What victims want most: justice

Sitting in a small room listening to a victim of sexual abuse finally tell their story is a harrowing experience.

The emotions are raw and the tears flow easily, even if the events described happened 40 years ago.

For men like Paul Klemick, abused as a young pupil by a Catholic teacher at St Paul’s High School, what happened is not historic.

It remains an everyday reality  and as painful as it was when they were innocent children.

But as they speak, one word keeps coming up.

Justice.

Men like Paul Klemick want their experiences acknowledged and they want compensation.

But, most of all, they want the Catholic Church to answer for what happened.

Which is exactly why the Catholic Church, and churches of all stripes, need to be part of the Government’s pending Royal Commission into historic abuse.

And not just included, but put under the microscope. Investigated. Cross-examined. And compelled to answer questions.Because, even to this day, old habits die hard.

Dunedin’s new Catholic Bishop, the Most Rev Michael Dooley, seems like a good and honourable man.

He has fronted media and his parishioners, expressed shock and pain at recent revelations, apologised to victims and the city for past events and urged those still suffering in silence to come forward.

But he remains reluctant to answer some tough questions.

Bishop Dooley won’t say how many complaints have been received, or how many past offenders he is aware of, within the Catholic Diocese of Dunedin.

That information will only be revealed to police or the Royal Commission, not to media, the bishop  says.

He is also not yet prepared to discuss some allegations levelled against clergy, including those aimed at one of the most senior figures within the diocese in recent times.

Instead, he has insisted Dunedin’s problem remains small compared with  the shocking revelations seen in other countries, from the United States and Ireland to Australia.

But, as he does so, the list of alleged offenders from the Deep South keeps growing.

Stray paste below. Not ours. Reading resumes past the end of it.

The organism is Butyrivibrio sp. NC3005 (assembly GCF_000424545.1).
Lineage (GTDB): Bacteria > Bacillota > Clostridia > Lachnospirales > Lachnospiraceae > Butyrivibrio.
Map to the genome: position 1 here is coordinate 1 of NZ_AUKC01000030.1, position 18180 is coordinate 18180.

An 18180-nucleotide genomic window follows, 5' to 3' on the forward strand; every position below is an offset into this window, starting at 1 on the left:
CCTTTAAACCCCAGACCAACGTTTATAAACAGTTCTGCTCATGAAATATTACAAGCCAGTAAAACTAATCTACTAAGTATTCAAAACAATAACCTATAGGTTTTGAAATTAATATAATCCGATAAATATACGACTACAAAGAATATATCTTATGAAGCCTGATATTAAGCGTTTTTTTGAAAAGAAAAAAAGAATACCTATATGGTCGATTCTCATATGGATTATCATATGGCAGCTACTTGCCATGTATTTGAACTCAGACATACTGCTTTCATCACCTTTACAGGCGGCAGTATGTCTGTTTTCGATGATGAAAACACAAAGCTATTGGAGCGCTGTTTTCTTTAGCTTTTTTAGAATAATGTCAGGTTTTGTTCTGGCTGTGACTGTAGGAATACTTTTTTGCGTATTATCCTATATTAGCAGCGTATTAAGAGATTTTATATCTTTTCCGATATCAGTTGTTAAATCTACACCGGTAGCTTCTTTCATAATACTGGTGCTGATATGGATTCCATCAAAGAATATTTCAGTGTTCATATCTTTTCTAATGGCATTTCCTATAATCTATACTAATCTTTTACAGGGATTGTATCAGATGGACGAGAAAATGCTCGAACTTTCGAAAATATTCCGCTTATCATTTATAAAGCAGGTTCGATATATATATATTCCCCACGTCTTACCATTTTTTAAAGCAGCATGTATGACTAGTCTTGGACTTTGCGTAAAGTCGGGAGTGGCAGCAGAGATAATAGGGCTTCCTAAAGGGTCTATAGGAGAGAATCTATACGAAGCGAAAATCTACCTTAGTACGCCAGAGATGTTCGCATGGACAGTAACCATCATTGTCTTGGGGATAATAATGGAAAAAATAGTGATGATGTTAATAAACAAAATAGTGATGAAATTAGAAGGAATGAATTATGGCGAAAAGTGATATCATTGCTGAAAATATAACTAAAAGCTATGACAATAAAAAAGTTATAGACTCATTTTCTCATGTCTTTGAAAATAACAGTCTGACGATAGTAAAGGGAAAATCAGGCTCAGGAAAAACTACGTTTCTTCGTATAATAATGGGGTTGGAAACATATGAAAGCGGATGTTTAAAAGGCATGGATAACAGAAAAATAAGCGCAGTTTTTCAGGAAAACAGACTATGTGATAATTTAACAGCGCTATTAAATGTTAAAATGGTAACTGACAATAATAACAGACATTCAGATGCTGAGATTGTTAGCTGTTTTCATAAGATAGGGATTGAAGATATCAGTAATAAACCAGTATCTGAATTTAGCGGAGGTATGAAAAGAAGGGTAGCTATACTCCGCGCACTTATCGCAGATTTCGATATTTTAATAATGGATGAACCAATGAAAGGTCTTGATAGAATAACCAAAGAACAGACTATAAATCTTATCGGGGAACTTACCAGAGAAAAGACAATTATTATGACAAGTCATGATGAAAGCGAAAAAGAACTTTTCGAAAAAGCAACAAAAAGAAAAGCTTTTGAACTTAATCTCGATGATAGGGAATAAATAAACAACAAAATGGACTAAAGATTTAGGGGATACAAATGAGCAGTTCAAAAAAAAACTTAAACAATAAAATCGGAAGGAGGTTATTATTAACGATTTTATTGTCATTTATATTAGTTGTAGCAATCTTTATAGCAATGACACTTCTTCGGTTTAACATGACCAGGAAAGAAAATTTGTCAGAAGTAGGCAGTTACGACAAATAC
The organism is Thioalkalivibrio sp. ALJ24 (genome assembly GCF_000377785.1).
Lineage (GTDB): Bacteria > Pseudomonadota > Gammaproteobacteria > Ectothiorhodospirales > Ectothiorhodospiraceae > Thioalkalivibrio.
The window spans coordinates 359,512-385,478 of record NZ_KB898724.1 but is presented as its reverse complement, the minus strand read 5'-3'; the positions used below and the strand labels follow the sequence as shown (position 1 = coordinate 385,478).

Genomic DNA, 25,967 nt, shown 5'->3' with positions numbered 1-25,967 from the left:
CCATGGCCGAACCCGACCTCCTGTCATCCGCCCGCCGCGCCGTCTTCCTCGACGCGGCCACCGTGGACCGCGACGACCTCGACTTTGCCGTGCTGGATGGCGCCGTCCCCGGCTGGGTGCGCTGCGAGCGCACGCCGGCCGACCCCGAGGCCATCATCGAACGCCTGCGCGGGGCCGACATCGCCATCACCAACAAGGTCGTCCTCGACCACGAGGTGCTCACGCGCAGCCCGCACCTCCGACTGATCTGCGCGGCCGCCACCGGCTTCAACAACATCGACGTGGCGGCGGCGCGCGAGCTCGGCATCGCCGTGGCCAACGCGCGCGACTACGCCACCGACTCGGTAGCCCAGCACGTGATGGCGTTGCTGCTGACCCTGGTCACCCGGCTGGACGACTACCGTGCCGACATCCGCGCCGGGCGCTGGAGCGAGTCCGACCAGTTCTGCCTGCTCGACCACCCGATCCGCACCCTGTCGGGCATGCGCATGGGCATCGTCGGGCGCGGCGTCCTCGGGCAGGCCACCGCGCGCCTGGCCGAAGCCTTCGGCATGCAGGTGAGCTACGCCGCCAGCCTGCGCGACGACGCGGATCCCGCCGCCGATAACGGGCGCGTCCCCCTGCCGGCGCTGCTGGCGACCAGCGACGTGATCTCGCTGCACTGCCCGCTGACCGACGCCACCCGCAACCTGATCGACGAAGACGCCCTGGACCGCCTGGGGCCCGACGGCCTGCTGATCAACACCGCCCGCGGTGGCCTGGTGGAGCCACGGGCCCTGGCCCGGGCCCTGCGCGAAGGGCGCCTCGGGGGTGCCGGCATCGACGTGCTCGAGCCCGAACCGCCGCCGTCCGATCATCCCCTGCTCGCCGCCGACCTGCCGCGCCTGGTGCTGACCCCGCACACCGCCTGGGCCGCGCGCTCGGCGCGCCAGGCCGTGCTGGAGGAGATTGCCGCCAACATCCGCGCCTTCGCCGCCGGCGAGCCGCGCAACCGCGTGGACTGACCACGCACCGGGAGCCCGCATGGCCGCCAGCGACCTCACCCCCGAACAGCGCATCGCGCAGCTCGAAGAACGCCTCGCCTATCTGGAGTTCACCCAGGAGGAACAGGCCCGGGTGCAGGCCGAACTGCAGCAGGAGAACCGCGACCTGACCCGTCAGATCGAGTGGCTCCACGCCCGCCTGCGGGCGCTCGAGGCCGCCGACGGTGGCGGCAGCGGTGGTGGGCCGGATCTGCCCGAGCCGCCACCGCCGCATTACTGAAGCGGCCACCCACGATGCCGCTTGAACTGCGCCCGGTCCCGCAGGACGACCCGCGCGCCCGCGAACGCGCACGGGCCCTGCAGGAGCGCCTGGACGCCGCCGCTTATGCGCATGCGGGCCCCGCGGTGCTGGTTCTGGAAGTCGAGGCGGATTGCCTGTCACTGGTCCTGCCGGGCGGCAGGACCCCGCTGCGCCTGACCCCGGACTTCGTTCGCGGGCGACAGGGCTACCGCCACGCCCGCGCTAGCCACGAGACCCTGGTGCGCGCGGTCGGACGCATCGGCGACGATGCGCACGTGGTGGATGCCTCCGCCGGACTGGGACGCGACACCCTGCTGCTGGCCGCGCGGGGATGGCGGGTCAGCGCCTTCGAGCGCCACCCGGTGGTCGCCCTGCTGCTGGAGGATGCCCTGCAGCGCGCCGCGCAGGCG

The pattern is repeated elsewhere, including in the North Island, where Hamilton Bishop the Most Rev Steve Lowe also remains tight-lipped.

Fr Magnus Murray, the notorious paedophile priest from Dunedin, spent time in the Hamilton diocese in the 1980s, when he was free to minister in Waihi and Ngaruawahia despite the church knowing of his previous offending.

One victim from Waihi has since come forward, but there are suggestions of others in both towns.

Bishop Lowe has confirmed the Hamilton diocese had received no complaints about Fr Murray by 2003, when he was jailed for offences against four Dunedin boys.

But he has refused to say whether complaints against Fr Murray have come in since then, in the 15 years since he was jailed. He is also yet to answer further questions on whether Fr Murray, who lives  in an Auckland rest-home, will finally be defrocked.

Sadly, the lack of transparency is also mirrored by  police, who have repeatedly refused to say whether they will investigate complaints of historic abuse.

Bishop Lowe has said he will show his files to the police, but they have refused to say whether they will take up the offer.

Bishop Dooley has also said the police could investigate historic offending at St Paul’s High School in Dunedin.

But, again, police have refused to say if they will.

And, despite former St Bede’s College teacher Robin Pettit confessing to historic abuse, police would not say if they would investigate that either.

The Government is also unwilling to comment on recent revelations ahead of a final decision on the scope of its Royal Commission.

As it stands, the draft terms of reference limit the inquiry to a 50-year period, from 1950 to the end of 1999, and circumstances where the State directly ran institutions or outsourced care to non-state institutions.

That would exclude many religious settings, like a church presbytery, where sexual abuse took place.

But the emerging scale of the problem, and the lack of transparency that continues to surround it to this day, should make the Government’s response clear.

New Zealand must follow in Australia’s footsteps, despite the extra time and cost involved, and include churches - and all of their various settings - in a truly inquisitorial Royal Commission.

Only then will we finally get to the bottom of who did what, and when, in this country.

Only then will sunlight finally expose the true extent of the problem.

Only then will victims have justice.

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